State v. Hubbard

Decision Date11 October 1983
Docket NumberNo. WD,WD
Citation659 S.W.2d 551
PartiesSTATE of Missouri, Respondent, v. Lloyd HUBBARD, Appellant. 33323.
CourtMissouri Court of Appeals

Larry O. Denny, Kansas City, for appellant.

John Ashcroft, Atty. Gen., Raymond C. Bosch, Asst. Atty. Gen. (argued), Jefferson City, for respondent.

Before CLARK, P.J., and DIXON and NUGENT, JJ.

NUGENT, Judge.

Defendant appeals his conviction by a jury of second degree burglary, in violation of § 569.170 1 for which he was sentenced to four years imprisonment. On appeal, the defendant complains of the state's display of a knife throughout his trial, and a demonstration of the use of the knife by the defendant, a portion of the prosecutor's closing argument, and the state's requiring the defendant to expose his tattooed arms in the presence of the jury. We affirm the conviction.

The following facts are relevant to the determination of the issues on appeal. On July 14, 1980, Margaret O'Connor observed two young men circling on bicycles in front of her house and surveying the neighborhood. She watched the men go behind the house of Kenneth and Pamela Sparks across the street. When the men did not reappear, Mrs. O'Connor went to the Burkhead house, next door to the Sparks'. At her behest, Mr. Burkhead went to the back of the Sparks' house to investigate while Mrs. O'Connor waited in the Burkhead's front yard. He saw no one.

Meanwhile, Mrs. O'Connor observed one of the two men appear from behind the Sparks' house riding one bicycle and carrying another. She then noticed someone lift a bedroom window blind. Thereupon, Mr. Burkhead instructed her to telephone the police. Mr. Burkhead proceeded to the front of the Sparks' house where he encountered the defendant armed with a knife leaving through the front door. At trial, witness Burkhead testified, without objection, that the defendant held the knife pointed at him causing Mr. Burkhead to raise his arms and retreat. At the prosecutor's request, he stood up and demonstrated how the defendant held the knife. 2 No objection was raised during the trial to either the demonstration or the presence or display of the knife. As shown by the testimony in footnote two, Mr. Burkhead identified the knife, Exhibit No. 5, as "very similar" to the knife defendant pointed at him, but at that time the state did not offer the knife into evidence.

In the last moments of the state's presentation of its evidence, Robert Martin, the arresting officer was called. The officer testified that he had retrieved a knife from the defendant's pocket and that Exhibit No. 5 "looks like the one I took from Mr. Hubbard at the scene." The state offered the knife into evidence. On voir dire of the witness on the question of the admissibility of the exhibit, the defendant established that the officer could not vouch for the chain of custody of the knife. Defense counsel also asked the witness the following:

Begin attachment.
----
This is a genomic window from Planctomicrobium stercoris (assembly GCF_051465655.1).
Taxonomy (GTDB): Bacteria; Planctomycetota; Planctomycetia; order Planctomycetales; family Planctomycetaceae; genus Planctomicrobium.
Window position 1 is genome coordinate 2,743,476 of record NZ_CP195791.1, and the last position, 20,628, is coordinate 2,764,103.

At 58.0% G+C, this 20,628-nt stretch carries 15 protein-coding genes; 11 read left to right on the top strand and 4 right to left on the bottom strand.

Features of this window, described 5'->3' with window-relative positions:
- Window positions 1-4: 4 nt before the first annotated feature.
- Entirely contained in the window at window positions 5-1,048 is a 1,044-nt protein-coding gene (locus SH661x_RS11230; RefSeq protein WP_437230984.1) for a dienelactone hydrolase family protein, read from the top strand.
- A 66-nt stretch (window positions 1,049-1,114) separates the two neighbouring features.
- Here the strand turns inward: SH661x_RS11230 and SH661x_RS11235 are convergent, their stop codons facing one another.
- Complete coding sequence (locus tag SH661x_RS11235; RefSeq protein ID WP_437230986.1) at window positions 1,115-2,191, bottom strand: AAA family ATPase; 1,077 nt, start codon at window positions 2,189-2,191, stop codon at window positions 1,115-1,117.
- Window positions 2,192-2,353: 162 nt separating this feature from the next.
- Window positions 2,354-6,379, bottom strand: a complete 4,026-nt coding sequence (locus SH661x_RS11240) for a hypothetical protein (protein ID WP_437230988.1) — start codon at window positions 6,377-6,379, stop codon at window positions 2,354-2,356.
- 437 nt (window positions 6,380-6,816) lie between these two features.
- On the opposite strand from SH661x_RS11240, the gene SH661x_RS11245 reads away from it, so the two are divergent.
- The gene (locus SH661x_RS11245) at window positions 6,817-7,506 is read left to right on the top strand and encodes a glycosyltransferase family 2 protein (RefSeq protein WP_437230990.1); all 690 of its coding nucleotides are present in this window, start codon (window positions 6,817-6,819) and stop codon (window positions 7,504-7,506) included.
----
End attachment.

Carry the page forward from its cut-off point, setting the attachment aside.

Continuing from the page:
Q. Are you saying that this is the same knife you took from the defendant?

A. No Counsel, I said it was similar.

Q. Could be a different knife; is that right?

A. It's possible.

Defendant then objected to the introduction of Exhibit No. 5. The court sustained the objection. Officer Martin then testified that be observed no difference between the State's Exhibit No. 5 and the knife he found on the defendant.

The knife apparently remained within the jury's view throughout the trial from the time it was marked for identification. At the close of the state's evidence, the defendant moved for a mistrial on the basis of the prejudicial effect of the knife being displayed throughout the trial.

Another neighbor, Bryan Sullivan, was driving south when he noticed the confrontation between the defendant and Burkhead. He stopped his truck directly in front of the Sparks' house and watched the defendant and his companion bicycle away.

Burkhead and Sullivan chased the defendant, confronted him and returned to the Sparks' house. Two police officers soon arrived. Sullivan and Burkhead accompanied the police on their search of the neighborhood. Sullivan sighted the defendant and identified him to Officer Martin. The officer apprehended the defendant hiding beneath a shade tree. He seized a knife from the defendant's pocket.

Upon arriving home, Pamela Sparks found her jewelry box in disarray and her jewelry scattered, although nothing was missing. The screen to the bedroom window had been cut and the window which had been closed when she left for work was found open.

In his first point defendant asserts that the trial court erred in refusing to sustain his motion for mistrial made after the state rested its case. In that motion, defendant complained of the prosecutor's display of the knife during the entire trial. In his later motion for a new trial defendant contended that the court's ruling was in error. On appeal, defendant expands the complaint to include for the first time the prosecutor's use of witness Burkhead's demonstration how defendant held the knife on Burkhead or swung it at him.